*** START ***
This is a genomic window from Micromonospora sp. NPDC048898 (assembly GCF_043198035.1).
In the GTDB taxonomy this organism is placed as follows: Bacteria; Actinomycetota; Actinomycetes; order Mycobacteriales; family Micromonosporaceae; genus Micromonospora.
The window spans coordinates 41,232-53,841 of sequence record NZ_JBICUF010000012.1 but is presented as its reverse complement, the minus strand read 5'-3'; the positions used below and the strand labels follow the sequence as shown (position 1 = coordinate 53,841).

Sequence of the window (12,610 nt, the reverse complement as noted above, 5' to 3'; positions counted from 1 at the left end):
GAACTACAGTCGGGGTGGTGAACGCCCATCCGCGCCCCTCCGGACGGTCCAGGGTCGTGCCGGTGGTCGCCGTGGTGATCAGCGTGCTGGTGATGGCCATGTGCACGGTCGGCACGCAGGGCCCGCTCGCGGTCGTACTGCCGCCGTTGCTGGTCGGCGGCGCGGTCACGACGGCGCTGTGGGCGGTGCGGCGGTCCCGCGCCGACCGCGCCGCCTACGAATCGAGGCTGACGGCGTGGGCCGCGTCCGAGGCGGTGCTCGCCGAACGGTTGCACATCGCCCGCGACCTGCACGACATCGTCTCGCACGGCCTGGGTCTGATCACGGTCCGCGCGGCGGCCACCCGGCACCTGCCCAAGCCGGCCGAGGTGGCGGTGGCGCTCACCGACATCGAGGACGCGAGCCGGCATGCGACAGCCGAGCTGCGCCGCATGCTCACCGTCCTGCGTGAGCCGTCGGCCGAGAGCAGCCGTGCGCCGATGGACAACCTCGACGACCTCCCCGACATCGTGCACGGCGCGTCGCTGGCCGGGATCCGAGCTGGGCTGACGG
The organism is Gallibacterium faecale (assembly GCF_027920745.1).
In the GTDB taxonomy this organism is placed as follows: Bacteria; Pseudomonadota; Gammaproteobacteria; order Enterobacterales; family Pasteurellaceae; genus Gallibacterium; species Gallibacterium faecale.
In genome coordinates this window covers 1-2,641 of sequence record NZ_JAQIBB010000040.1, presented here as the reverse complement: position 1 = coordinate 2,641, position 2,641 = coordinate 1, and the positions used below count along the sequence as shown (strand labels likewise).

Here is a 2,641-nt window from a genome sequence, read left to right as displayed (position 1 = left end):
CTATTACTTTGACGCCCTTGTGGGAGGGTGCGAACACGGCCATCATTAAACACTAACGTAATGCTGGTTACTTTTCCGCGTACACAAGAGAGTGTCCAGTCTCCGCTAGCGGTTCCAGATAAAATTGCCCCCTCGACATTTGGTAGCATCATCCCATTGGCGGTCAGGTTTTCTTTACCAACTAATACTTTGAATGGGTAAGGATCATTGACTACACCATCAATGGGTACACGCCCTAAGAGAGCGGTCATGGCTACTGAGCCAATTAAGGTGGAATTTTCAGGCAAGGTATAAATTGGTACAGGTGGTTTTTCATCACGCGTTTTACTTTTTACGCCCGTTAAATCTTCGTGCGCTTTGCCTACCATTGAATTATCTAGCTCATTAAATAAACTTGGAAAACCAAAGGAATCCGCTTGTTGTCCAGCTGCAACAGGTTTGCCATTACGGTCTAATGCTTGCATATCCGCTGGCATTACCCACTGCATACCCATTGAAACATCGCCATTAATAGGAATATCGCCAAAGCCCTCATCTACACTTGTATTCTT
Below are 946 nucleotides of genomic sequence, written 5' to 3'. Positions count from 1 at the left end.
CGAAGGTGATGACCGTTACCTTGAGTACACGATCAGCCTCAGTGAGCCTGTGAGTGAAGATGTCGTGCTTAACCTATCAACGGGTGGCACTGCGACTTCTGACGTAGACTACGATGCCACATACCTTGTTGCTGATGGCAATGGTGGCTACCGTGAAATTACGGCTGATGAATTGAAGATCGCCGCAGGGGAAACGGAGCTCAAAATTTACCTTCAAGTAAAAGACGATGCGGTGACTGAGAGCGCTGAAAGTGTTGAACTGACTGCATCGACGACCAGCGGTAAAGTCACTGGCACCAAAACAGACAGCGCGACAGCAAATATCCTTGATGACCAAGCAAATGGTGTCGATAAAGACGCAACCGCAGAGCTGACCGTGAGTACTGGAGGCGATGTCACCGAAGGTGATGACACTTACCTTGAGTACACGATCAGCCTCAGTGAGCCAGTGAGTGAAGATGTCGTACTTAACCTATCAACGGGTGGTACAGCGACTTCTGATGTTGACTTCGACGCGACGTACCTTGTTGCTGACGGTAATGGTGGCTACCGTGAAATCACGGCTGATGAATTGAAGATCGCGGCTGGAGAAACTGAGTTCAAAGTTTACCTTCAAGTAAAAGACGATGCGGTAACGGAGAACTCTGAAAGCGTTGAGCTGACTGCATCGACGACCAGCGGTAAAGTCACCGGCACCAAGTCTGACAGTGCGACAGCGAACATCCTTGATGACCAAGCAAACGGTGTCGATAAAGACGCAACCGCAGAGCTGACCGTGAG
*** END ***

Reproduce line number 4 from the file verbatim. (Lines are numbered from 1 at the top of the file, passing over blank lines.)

Sequence of the window (12,610 nt, the reverse complement as noted above, 5' to 3'; positions counted from 1 at the left end):